I'm a mid-career professional thinking of going back to school and getting an MLA. It'd be a major lateral transition in my career but I am so attracted to this field and it's a much better fit for me than public administration (my current job)
I've been accepted to University of Georgia and University of Texas at Austin. But lately my enthusiasm has been tempered by the posts that I've read on some forums here about scare LArch jobs. It sounds pretty dire. Anyone think the job market will see an uptick in a few years? I'm hoping to work in a major city for a studio that specializes in large, sustainable public projects. Thanks!xo
Be prepared for the following if you take an entry level job in China:
If your ungainfully unemployed right now..... consider your options...they are very limited.
Lol, thanks for the advice landplanner! :)
Have you asked the recent grads from those schools? The upper tier east coast school grads (from schools I have contacts with) are at about 50% employment in the profession, another 25% in a related line of work.
I haven't found a way to ask them actually. I've made some cold calls and emails to firms in NYC (where I live) and they were a little vague about the job outlook. Mostly they said it was grim right now, but should pick up in a few years. Thanks!
I just moved back to CA from Athens, GA because my wife finished vet-school at UGA. Before the initial collapse I postponed my LARC career in the private office so she could return to school. When we returned to the country and moved to GA several colleagues were out of work and some for over a year by then.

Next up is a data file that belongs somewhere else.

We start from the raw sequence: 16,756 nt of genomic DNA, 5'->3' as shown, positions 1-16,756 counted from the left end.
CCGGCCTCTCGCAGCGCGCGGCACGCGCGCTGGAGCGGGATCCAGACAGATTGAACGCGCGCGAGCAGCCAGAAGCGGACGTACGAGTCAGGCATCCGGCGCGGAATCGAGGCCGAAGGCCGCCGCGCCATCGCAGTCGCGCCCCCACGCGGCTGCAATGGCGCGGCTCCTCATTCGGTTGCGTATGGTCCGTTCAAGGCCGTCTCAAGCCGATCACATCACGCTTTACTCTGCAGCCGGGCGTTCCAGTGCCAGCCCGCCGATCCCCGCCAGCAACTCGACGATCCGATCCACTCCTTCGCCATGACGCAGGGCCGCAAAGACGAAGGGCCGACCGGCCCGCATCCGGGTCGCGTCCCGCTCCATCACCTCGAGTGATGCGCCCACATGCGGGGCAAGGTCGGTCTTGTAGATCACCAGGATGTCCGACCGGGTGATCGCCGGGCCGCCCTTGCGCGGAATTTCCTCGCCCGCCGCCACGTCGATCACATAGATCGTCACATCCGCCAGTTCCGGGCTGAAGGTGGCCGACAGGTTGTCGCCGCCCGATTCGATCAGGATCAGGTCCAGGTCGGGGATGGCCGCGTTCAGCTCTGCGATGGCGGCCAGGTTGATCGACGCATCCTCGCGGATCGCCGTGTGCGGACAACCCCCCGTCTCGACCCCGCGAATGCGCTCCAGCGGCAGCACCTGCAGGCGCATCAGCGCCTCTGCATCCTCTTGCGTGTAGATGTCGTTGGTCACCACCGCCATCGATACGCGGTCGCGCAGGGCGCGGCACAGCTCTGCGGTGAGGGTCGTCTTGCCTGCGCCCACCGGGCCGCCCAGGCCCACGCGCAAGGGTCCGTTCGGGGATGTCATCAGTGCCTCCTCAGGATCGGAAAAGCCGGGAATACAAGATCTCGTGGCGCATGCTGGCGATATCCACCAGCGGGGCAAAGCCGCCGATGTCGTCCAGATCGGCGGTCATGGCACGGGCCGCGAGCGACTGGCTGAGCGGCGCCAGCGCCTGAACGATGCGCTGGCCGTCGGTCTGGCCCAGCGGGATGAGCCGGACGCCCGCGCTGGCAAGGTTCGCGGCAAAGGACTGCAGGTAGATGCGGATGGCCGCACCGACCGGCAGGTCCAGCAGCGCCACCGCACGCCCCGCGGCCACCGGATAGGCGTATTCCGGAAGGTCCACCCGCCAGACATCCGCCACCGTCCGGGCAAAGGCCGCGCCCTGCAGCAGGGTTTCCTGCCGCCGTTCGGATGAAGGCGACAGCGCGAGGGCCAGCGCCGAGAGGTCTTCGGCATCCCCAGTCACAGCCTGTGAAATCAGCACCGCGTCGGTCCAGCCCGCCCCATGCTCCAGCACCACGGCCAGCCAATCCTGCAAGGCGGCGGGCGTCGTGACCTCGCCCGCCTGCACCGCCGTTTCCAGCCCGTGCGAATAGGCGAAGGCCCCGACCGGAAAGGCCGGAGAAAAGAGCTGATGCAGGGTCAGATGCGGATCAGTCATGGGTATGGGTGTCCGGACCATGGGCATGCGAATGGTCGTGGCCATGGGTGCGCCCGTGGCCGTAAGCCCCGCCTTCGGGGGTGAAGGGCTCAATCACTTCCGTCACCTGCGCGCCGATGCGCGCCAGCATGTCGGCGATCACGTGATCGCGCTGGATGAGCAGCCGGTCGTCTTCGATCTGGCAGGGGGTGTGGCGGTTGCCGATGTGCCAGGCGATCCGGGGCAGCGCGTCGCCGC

As for Athens, take note that Atlanta, GA has one of the highest foreclosure rates in the nation. One hour away, Athens does receive extra income as a college town but the region is not growing. It was bad enough that LA students at UGA could not find free internships for school credit.
A large part of the population went back to school once everyone realized this was going to be a long dry spell. When looking to leave a stressful, non-exciting, desk job, several thought Landscape would be fun and colorful. Instead they found a stressful, sometimes exciting, desk job...but of course, if they found a job.
The colorful master plans everyone plasters to advertise is simply a marketing tool. Many outside the profession don't realize the colored renderings are to drum up public support and finances and are often a far cry from the finished product (think "concept cars"). They have to be created because few people can correctly read a set of construction plans. Nothing would get built if we relied on cd's to secure funding and gain name recognition.
Our profession is currently undergoing a dramatic definition change fueled by so many people in related fields and others doing anything they can to survive. No one bails water faster in a sinking boat than a scared sailor. Those who realize it's changing will be ahead of the curve and prosper. The others will either retire out, fall to the wayside, or look for jobs within the competition.
This is not a time for a career change into Landscape. However, a newbie coming in looking for a first career will have the time and more likely to have the lower financial req's (i.e. kids, second car payment, mortgage, addt'l school loans, etc.) and be able to ride out the slow economy.